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Tether Market Cap Falls to $69 Billion as USDC Close to Flipping USDT

Tether is down
Tether is down

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The newest wave of Tether token redemptions is challenging the project’s domination of the stablecoin market, with the project’s market cap approaching that of its rival USDC as trust in the security of its reserves looks to be dwindling.

Despite Tether’s promises that every token in circulation is backed by liquid reserves and that the digital currency can be redeemed for $1 at any time via its official website, investors are anticipating the worst.

USDT’s market valuation has dropped by $2.5 billion in the last three days, according to CoinMarketCap statistics.

Meanwhile, since the beginning of the year, a total of $12 billion in USDT tokens have been exchanged, as a substantial quantity of funds has moved out of the crypto ecosystem owing to a shift in macroeconomic conditions.

These payouts have reduced the difference between USDT and USDC, with the latter’s total market worth being only $15.6 billion less than that of its counterpart.

Why is Tether Losing Market Cap?

The downfall of Terra’s algorithmic stablecoin UST, an impending crisis at one of the popular cryptocurrency savings platforms – the Celsius Network – and suspicions that the majority of the firm’s liquid deposits are made up of Chinese and Asian commercial papers.

Tether’s management responded promptly to these reports in a blog post published yesterday, clarifying that the charges were absolutely untrue and were likely propagated to provoke further fear in order to earn further profits from an already pressured market.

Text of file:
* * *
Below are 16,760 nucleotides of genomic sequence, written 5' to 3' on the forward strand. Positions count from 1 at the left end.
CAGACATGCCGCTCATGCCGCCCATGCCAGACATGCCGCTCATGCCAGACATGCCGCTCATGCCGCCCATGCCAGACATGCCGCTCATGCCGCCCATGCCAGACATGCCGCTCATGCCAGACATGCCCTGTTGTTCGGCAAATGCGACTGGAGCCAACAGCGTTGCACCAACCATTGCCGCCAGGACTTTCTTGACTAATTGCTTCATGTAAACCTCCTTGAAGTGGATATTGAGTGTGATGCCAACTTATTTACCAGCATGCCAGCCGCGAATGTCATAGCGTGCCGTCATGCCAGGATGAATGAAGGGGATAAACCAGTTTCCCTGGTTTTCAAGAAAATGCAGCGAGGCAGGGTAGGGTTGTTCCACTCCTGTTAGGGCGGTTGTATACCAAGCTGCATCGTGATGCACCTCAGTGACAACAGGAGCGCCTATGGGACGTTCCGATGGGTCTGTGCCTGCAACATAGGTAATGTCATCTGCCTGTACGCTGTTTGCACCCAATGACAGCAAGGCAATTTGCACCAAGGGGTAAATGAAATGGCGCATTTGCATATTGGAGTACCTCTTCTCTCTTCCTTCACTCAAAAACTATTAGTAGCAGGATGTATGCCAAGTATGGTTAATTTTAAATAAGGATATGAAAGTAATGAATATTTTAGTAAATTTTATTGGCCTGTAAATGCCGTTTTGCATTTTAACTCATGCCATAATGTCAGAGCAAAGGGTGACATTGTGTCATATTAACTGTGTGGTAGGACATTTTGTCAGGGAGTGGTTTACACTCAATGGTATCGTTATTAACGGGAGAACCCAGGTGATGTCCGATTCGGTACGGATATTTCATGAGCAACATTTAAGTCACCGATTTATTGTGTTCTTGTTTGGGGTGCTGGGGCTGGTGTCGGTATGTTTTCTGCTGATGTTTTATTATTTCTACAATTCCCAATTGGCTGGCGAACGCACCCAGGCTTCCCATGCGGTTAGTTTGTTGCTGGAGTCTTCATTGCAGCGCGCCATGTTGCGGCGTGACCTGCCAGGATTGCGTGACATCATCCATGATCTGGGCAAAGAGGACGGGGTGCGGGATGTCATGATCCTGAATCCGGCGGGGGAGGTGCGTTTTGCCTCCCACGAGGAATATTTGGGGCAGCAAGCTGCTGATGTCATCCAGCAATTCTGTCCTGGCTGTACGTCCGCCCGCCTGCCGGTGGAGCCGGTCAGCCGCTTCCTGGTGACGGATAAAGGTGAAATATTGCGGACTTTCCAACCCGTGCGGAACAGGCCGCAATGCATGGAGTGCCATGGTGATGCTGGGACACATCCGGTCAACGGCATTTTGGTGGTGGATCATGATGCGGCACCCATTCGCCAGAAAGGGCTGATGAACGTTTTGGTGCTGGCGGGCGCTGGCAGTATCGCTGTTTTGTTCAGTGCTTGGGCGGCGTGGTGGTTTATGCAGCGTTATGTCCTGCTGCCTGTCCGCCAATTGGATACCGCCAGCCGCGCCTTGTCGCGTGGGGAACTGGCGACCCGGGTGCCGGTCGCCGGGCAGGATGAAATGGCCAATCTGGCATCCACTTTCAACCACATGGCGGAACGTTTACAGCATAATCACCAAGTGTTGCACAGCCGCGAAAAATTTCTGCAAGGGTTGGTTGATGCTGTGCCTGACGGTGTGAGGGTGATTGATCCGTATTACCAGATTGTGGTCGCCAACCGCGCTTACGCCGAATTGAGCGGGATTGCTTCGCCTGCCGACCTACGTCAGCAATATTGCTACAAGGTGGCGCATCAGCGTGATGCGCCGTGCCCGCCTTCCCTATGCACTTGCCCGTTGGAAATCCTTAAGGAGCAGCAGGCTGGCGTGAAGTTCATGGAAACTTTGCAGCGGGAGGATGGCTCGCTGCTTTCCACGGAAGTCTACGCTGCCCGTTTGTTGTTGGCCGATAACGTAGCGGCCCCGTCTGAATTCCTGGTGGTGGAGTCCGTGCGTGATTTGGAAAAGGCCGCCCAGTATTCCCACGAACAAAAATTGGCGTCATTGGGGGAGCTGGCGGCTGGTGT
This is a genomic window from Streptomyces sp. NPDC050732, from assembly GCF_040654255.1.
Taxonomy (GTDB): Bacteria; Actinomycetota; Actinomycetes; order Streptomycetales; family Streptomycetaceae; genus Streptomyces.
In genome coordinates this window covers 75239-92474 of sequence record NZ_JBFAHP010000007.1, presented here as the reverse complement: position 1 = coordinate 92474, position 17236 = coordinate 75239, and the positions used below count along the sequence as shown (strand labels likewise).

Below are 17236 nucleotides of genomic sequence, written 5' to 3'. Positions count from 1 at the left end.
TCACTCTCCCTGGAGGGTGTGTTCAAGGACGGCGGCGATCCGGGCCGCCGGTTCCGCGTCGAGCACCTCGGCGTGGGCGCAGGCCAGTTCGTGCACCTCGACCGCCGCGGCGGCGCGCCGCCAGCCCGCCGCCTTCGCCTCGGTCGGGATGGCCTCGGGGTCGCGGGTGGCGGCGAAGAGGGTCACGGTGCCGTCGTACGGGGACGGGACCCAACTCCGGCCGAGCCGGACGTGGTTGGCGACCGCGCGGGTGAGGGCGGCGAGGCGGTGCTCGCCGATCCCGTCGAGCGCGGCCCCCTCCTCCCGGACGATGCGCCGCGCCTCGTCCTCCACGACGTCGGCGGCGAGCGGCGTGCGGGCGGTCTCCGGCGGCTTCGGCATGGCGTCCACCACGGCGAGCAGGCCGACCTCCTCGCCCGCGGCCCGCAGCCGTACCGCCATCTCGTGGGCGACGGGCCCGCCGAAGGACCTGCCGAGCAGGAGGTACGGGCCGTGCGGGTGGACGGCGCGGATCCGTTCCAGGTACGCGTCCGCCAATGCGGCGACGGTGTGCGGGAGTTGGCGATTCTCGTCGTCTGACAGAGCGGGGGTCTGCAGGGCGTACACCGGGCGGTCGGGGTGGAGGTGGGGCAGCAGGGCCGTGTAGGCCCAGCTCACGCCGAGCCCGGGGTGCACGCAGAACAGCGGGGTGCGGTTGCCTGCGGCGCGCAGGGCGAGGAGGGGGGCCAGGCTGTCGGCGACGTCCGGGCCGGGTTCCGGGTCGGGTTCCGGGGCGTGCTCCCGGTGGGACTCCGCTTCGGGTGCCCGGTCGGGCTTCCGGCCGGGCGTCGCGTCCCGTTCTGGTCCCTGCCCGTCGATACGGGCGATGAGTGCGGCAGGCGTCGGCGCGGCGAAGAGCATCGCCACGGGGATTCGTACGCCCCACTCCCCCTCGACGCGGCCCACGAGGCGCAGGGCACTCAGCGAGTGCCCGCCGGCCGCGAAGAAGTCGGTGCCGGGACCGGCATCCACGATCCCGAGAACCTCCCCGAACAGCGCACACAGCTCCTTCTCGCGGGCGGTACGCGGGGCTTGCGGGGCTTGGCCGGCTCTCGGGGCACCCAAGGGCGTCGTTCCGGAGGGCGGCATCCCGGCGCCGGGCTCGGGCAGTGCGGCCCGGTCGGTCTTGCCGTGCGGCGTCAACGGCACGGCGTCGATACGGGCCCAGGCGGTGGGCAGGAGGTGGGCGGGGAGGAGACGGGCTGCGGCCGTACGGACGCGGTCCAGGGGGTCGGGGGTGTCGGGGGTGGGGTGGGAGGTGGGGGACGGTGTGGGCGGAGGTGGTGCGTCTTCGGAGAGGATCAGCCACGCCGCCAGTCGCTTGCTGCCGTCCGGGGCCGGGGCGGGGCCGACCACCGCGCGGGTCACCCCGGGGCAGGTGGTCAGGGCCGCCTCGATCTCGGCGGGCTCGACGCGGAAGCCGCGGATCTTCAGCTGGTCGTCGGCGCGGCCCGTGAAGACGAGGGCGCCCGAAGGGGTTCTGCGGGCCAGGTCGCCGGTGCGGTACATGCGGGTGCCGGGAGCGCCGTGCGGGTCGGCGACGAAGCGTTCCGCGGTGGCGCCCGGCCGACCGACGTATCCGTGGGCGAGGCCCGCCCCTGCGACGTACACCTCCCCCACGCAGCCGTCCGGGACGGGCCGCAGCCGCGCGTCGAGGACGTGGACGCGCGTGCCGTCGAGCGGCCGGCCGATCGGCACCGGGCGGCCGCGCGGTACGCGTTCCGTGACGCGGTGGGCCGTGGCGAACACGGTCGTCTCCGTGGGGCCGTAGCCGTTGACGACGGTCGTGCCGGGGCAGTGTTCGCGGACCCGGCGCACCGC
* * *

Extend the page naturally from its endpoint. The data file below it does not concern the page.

According to the company’s most recent attestation, 47% of its reserves are allocated to US Treasury bonds, while commercial papers account for less than a quarter of the portfolio.

Additionally, management stated that it aims to reduce the commercial paper investment to zero when the assets expire, with the profits being invested into short-maturity US Treasuries.

Tether further stated that its position on Celsius was fully liquidated, with no losses incurred by the business as a result of the occurrence. Furthermore, the business stated that it currently has no exposure to the protocol other than a minor investment made out of Tether’s ownership in the company.

Both crypto fans and skeptics of the ecosystem have long dreaded a USDT catastrophe. As part of a deal agreed with the New York Attorney General’s Office on the protocol’s openness, Tether Holdings Limited, the firm in charge of supervising the token’s stability, provides quarterly updates of its reserves.

Can USDC Eventually dethrone USDT?

USDC is a stablecoin created and managed by CENTRE, a non-profit corporation formed by Circle and Coinbase (COIN) to develop a decentralized payments environment. Since its inception in 2018, the project has grown to become one of the most prominent dollar-pegged tokens in the crypto market.

Circle is a 2013 digital payments firm that also runs the independent exchange Poloniex.

The USDC token, like USDT, is supported by liquid assets and may be exchanged for US dollars at any time via the project’s official website.

Unlike Tether, USDC’s assets are inspected by Grant Thornton LLP in the United States – the world’s sixth-biggest accounting services business.

Every month, Circle Internet Financial, the official name of the corporation behind USDC, produces a monthly report inspected by this firm that exposes the state of its reserves.

According to every recent report, which was issued on April 30, there have been 49.26 billion USDC tokens in existence, and the overall fair value of Circle Internet Financial’s US-dollar-based assets was at least equal to the circulating number of USDC.

Per the research, the assets used to support USDC by Circle were principally cash and short-term US government liabilities. The report does not provide information regarding the institution’s Circle utilizes to keep its resources or the amounts assigned to each other.

The key distinction between Circle and USDT is that Circle is a US-based corporation subject to the country’s stringent rules. Tether Holdings Limited, on the other hand, is based in both Hong Kong and the British Virgin Islands, a tax haven with less credibility in terms of regulatory control.

Tether’s documentation, on the other hand, is verified by an accounting company called MHA Cayman— an affiliation of MHA MacIntyre Hudson which according to a Financial Times article published earlier this year, is a fraudulent company being investigated by the UK Financial Reporting Council.

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